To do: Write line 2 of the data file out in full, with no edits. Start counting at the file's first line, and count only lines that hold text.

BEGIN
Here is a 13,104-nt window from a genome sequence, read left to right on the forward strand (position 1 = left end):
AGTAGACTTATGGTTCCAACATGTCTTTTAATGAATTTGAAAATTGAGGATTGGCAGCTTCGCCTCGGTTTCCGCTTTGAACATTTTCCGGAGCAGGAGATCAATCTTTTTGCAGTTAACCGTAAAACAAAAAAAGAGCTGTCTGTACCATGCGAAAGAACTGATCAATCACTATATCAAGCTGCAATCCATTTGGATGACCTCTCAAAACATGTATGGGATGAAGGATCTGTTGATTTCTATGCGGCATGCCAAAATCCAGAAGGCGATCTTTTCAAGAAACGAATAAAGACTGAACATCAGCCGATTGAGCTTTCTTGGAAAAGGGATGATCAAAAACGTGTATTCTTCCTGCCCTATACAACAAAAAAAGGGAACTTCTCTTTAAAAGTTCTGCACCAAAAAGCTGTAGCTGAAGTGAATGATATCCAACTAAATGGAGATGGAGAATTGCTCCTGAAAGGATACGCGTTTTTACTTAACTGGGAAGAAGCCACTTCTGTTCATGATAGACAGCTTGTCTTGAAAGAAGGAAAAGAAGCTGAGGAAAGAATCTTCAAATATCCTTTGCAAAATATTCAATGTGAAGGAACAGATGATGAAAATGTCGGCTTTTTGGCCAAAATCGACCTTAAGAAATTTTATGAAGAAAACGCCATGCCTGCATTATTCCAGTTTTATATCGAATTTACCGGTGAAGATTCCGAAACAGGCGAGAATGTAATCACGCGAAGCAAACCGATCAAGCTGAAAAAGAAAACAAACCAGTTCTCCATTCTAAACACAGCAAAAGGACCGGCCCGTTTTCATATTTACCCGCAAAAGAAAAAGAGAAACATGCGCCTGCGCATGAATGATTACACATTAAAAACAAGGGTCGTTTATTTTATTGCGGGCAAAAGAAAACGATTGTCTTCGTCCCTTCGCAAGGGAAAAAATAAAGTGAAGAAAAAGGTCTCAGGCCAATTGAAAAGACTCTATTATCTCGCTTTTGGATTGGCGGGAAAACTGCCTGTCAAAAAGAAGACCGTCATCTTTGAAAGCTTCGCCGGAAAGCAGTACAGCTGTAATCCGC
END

AGTAGACTTATGGTTCCAACATGTCTTTTAATGAATTTGAAAATTGAGGATTGGCAGCTTCGCCTCGGTTTCCGCTTTGAACATTTTCCGGAGCAGGAGATCAATCTTTTTGCAGTTAACCGTAAAACAAAAAAAGAGCTGTCTGTACCATGCGAAAGAACTGATCAATCACTATATCAAGCTGCAATCCATTTGGATGACCTCTCAAAACATGTATGGGATGAAGGATCTGTTGATTTCTATGCGGCATGCCAAAATCCAGAAGGCGATCTTTTCAAGAAACGAATAAAGACTGAACATCAGCCGATTGAGCTTTCTTGGAAAAGGGATGATCAAAAACGTGTATTCTTCCTGCCCTATACAACAAAAAAAGGGAACTTCTCTTTAAAAGTTCTGCACCAAAAAGCTGTAGCTGAAGTGAATGATATCCAACTAAATGGAGATGGAGAATTGCTCCTGAAAGGATACGCGTTTTTACTTAACTGGGAAGAAGCCACTTCTGTTCATGATAGACAGCTTGTCTTGAAAGAAGGAAAAGAAGCTGAGGAAAGAATCTTCAAATATCCTTTGCAAAATATTCAATGTGAAGGAACAGATGATGAAAATGTCGGCTTTTTGGCCAAAATCGACCTTAAGAAATTTTATGAAGAAAACGCCATGCCTGCATTATTCCAGTTTTATATCGAATTTACCGGTGAAGATTCCGAAACAGGCGAGAATGTAATCACGCGAAGCAAACCGATCAAGCTGAAAAAGAAAACAAACCAGTTCTCCATTCTAAACACAGCAAAAGGACCGGCCCGTTTTCATATTTACCCGCAAAAGAAAAAGAGAAACATGCGCCTGCGCATGAATGATTACACATTAAAAACAAGGGTCGTTTATTTTATTGCGGGCAAAAGAAAACGATTGTCTTCGTCCCTTCGCAAGGGAAAAAATAAAGTGAAGAAAAAGGTCTCAGGCCAATTGAAAAGACTCTATTATCTCGCTTTTGGATTGGCGGGAAAACTGCCTGTCAAAAAGAAGACCGTCATCTTTGAAAGCTTCGCCGGAAAGCAGTACAGCTGTAATCCGC